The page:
I posted a few weeks ago talking about geographically varying CU. I have become inspired to get rid of cholinergic urticaria once and for all after symptoms recently worsened and therefore spent the last week reading and researching extensively, keen to build up an understanding of what might be going on. Below is a summary of my findings, as well as some further observations I made and my plan of action.
First of all, CU comes in many different shapes and sizes. In some cases, CU is not a condition or allergy, but rather a symptom of another underlying condition or combination of disorders, maybe of autoimmune nature. For instance, I do not suffer from outbreaks when covered by a warm blanked or taking a hot shower. However, any sort of physical exercise, indoors or outdoors, and I instantly flare up in hives. Red spots as well as swollen, larger, red patches and the painful, irritating pins and needles sensation; you know it. This has led me to believe that my CU is not simply triggered by high temperatures, but by another internal process occurring when I exercise.
I looked into candida overgrowth, a fungal growth which may take over the gut. It has the capability to trigger symptoms such as CU. Although I do not suffer from regular fungal infections elsewhere, I have chronic sinus problems for which I took antibiotics 3/4 years ago. It is possible this has permitted candida take over my gut, or caused an imbalance in my gut flora, although I do not usually suffer from digestive issues. To tackle this, I have been taking probiotics for the past week (yogurt, commercial yogurt drinks and supplements). No improvements so far, but I will keep up this habit for a few weeks before drawing any conclusions. Suffering from sinusitis might also suggest mold is the culprit but I am moving house soon, which could help.
In the past 2 weeks, I observed that I was getting a lot of hives on the back of my hands, something which has not occurred before. Incidentally, I also have rough and broken skin on my hands at the moment, due to colder weather/detergents. Perhaps outbreaks are more acute for unhealthy skin? I am using moisturisers to bring my skin back to health, whilst looking out for any changes in CU. Having read that many people complain of stronger symptoms during winter months made me wonder if this is due to dry skin? Low humidity due to colder temperatures and heating may dehydrate the skin.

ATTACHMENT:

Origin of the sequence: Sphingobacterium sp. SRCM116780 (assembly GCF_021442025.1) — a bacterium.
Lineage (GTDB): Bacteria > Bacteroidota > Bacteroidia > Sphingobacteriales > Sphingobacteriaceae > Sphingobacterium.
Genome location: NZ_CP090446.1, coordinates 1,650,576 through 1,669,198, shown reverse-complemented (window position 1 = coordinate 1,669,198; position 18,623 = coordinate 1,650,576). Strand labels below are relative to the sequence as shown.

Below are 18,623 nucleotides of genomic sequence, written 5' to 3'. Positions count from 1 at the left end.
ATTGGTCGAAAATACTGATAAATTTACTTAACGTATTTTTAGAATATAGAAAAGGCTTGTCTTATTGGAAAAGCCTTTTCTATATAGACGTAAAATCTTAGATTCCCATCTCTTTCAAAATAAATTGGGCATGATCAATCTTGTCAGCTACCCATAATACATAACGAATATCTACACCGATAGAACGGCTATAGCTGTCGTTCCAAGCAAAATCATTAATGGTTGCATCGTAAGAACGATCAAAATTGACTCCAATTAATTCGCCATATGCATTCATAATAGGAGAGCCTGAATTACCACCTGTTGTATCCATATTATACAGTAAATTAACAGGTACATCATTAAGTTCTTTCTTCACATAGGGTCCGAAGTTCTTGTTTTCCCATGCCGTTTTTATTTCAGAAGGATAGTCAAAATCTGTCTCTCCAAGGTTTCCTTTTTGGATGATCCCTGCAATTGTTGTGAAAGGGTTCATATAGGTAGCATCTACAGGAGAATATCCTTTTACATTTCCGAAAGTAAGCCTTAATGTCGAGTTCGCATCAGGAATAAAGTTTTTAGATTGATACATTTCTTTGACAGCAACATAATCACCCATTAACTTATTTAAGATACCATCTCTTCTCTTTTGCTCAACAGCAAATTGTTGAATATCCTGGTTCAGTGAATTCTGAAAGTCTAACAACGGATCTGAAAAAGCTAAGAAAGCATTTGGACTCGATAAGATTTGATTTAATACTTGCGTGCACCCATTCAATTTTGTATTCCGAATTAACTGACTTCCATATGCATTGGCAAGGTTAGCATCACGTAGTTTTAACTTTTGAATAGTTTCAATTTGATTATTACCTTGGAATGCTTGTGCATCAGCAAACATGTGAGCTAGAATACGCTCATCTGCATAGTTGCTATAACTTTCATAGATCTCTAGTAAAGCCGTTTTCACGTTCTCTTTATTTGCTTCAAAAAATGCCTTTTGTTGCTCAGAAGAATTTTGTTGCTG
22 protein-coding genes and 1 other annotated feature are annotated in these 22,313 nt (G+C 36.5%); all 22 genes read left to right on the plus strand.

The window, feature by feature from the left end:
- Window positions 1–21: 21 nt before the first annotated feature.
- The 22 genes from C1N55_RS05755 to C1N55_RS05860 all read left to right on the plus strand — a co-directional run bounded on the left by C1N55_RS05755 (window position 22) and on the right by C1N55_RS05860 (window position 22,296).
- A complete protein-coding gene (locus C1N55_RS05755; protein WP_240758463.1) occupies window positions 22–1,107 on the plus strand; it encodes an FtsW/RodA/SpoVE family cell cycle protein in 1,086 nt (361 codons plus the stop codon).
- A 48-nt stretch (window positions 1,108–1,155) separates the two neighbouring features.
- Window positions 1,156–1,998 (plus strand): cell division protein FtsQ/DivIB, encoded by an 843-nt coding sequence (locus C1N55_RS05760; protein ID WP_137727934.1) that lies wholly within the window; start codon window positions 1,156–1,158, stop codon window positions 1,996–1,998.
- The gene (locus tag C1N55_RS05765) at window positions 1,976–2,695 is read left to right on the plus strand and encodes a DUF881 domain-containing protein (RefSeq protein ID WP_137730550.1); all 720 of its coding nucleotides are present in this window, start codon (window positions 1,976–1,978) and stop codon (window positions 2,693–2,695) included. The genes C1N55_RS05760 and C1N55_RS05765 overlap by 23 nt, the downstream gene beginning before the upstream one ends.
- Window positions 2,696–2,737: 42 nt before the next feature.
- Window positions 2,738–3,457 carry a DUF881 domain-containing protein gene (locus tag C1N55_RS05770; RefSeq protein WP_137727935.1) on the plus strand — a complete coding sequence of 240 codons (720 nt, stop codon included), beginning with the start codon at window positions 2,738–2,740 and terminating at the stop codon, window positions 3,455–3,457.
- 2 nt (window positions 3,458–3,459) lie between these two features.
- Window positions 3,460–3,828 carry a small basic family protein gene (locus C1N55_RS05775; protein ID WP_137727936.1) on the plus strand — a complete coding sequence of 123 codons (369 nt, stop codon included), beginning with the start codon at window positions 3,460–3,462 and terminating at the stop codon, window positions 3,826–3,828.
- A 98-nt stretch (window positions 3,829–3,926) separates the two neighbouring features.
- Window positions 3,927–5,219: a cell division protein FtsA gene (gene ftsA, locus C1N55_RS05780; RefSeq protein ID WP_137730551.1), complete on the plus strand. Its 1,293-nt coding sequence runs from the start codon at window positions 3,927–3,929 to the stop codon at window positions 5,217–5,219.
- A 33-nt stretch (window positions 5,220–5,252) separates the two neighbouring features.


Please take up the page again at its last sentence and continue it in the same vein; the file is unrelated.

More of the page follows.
Next, I have just purchased antihistamines containing acrivastine, an active ingredient I haven’t tried before. I have taken many other antihistamines in the past, including fexofenadine, usually without success. Occasionally the outbreaks are less painful and itchy but still occur as frequently with antihistamines. I will report back on acrivastine. As part of a deal I also purchased multivitamins; whilst it is unlikely they will have any effect on CU, it’s an easy thing to try. I also read some articles stating that vitamin D3 may improve chronic urticaria symptoms.
Finally, a mystery I would like to have your opinion on. As explained in my previous post, I recently spent a year living abroad, where my CU improved and no longer restricted me from regular exercise. I still suffered from outbreaks, but they became more bearable and as a result, I signed up for a 15km nighttime road-running race, my first ever. Due to physical injury, my training plan was badly affected and the maximum distance I had ran before the race was 8km, after which I flared up in hives. I was very anxious how my CU would fare in the race. In the end, I ran a surprisingly fast time – WITHOUT CU! I couldn’t believe it! Although at night, it was still warm and very humid. I remember that I was sweating a lot. Before and during the race I took sugary energy gels, maybe they had some effect? Perhaps the humidity opened up my pores? Anyway, a few days later I played football and suffered a normal outbreak.
So, my plan for the next few months:
– Diet high in probiotics
– Test effect of energy gels
– Test effect of humidity, in 1 month I will have access to a wet sauna and steam room.
– Get an appointment with another expert. My previous expert only prescribed antihistamines whilst insisting there is no cure…
For now, I don’t want to try any elimination diets since this would be difficult for me to implement strictly. A few years ago I tried reducing dairy and wheat intake but to no effect, although I wasn’t very thorough.
I will let you know of any results.
PS: I also want to wholeheartedly thank Ben for maintaining this website and forum, you’ve done a great job! It is the only genuinely useful CU resource I have come across and it has definitely given me hope again.